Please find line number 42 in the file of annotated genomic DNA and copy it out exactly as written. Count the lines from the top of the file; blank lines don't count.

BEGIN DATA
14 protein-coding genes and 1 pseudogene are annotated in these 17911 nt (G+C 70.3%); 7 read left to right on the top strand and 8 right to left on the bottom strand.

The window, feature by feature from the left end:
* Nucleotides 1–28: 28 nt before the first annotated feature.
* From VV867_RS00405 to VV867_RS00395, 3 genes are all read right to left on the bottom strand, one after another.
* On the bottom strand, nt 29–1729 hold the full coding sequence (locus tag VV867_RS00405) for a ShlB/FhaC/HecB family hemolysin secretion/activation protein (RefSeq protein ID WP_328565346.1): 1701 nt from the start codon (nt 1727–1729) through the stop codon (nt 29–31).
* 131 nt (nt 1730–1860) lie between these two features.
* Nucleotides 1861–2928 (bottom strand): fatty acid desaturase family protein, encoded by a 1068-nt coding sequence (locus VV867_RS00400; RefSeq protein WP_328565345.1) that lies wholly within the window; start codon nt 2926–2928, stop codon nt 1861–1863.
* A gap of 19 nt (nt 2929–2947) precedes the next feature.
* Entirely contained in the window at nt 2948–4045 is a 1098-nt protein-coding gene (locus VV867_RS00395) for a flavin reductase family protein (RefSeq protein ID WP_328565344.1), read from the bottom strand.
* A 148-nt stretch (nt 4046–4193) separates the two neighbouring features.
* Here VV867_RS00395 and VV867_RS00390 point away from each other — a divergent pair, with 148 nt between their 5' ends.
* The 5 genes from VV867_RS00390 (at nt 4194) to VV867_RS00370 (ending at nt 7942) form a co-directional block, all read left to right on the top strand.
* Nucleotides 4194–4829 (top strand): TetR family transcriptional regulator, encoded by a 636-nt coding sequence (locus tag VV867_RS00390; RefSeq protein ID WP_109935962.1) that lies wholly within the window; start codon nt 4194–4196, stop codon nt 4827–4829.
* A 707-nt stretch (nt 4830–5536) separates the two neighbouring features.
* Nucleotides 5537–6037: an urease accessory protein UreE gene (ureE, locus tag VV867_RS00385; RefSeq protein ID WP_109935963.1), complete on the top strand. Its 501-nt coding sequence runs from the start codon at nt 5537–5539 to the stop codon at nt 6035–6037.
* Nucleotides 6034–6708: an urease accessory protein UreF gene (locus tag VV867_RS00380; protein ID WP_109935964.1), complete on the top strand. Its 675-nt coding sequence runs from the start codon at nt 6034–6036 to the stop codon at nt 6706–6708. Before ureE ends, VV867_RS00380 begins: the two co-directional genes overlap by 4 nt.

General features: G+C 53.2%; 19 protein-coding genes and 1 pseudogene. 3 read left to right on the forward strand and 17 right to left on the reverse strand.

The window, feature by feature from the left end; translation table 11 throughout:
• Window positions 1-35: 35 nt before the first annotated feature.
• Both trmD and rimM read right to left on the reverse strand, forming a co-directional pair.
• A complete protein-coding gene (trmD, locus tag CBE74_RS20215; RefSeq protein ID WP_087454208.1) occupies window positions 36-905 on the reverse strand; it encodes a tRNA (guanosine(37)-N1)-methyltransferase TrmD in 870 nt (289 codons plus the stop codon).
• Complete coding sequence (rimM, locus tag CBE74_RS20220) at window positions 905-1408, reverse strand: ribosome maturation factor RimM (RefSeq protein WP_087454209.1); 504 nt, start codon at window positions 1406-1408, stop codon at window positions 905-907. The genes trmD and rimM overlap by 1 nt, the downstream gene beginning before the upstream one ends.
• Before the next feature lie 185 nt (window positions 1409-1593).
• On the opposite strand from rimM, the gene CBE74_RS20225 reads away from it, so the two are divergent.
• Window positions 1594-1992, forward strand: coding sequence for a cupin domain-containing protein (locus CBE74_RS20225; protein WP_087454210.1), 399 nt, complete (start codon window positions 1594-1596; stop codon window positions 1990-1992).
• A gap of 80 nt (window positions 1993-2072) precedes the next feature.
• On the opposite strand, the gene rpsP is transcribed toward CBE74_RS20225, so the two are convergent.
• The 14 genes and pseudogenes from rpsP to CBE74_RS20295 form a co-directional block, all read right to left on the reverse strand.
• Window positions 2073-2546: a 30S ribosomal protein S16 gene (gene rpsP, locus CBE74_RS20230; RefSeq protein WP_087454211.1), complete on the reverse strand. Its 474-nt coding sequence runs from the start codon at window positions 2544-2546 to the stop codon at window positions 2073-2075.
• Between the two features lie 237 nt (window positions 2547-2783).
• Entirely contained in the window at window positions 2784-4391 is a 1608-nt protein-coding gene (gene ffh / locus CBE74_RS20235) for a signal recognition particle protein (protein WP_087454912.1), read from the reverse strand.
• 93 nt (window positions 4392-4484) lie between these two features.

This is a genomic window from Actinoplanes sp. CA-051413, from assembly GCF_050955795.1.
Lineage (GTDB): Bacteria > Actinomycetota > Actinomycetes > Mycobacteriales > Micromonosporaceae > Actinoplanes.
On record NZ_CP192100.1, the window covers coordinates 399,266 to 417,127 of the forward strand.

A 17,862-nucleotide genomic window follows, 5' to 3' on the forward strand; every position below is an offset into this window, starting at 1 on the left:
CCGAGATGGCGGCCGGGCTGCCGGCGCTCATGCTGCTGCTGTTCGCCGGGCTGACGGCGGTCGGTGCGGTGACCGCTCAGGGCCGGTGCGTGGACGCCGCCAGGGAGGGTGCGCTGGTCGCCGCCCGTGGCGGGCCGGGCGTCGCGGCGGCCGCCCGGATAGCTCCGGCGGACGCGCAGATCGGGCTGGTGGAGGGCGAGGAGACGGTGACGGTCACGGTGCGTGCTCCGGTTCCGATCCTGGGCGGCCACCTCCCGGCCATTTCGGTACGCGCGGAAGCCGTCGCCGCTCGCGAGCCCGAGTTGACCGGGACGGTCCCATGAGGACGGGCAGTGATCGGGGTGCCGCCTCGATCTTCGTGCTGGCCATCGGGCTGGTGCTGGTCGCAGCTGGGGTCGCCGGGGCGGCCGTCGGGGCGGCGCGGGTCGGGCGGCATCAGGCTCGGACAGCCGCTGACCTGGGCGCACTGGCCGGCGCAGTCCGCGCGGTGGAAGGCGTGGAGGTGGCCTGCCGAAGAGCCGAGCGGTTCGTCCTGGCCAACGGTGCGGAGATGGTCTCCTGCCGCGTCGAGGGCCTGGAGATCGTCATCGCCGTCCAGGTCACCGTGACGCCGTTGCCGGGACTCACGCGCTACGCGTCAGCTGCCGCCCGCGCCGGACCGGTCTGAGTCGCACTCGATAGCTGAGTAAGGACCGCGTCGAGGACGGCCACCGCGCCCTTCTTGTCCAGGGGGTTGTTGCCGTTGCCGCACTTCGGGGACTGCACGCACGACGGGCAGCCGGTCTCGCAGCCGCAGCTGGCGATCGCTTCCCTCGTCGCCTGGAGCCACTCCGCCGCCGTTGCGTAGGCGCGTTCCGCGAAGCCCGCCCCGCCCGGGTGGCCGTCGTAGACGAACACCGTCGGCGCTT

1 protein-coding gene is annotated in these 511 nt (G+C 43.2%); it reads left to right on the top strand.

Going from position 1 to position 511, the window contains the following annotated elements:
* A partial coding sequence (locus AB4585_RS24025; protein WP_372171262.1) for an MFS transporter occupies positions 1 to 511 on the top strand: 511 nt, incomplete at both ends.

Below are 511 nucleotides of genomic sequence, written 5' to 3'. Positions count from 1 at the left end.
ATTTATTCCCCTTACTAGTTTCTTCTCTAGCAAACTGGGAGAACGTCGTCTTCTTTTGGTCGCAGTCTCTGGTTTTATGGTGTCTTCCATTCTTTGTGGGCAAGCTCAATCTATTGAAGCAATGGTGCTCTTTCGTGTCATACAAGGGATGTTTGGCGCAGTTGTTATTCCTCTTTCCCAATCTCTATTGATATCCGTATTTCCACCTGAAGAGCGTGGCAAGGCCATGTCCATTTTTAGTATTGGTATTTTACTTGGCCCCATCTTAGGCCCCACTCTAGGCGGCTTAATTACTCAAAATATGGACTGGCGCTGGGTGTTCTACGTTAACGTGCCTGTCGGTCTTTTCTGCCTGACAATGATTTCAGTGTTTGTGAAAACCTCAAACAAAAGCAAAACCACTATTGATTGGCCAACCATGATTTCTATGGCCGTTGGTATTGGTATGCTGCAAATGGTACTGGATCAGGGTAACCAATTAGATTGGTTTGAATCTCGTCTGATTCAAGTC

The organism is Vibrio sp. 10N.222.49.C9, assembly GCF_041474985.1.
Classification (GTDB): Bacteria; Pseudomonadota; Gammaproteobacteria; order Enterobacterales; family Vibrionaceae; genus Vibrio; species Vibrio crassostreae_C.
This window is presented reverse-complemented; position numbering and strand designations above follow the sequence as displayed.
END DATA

ATTTATTCCCCTTACTAGTTTCTTCTCTAGCAAACTGGGAGAACGTCGTCTTCTTTTGGTCGCAGTCTCTGGTTTTATGGTGTCTTCCATTCTTTGTGGGCAAGCTCAATCTATTGAAGCAATGGTGCTCTTTCGTGTCATACAAGGGATGTTTGGCGCAGTTGTTATTCCTCTTTCCCAATCTCTATTGATATCCGTATTTCCACCTGAAGAGCGTGGCAAGGCCATGTCCATTTTTAGTATTGGTATTTTACTTGGCCCCATCTTAGGCCCCACTCTAGGCGGCTTAATTACTCAAAATATGGACTGGCGCTGGGTGTTCTACGTTAACGTGCCTGTCGGTCTTTTCTGCCTGACAATGATTTCAGTGTTTGTGAAAACCTCAAACAAAAGCAAAACCACTATTGATTGGCCAACCATGATTTCTATGGCCGTTGGTATTGGTATGCTGCAAATGGTACTGGATCAGGGTAACCAATTAGATTGGTTTGAATCTCGTCTGATTCAAGTC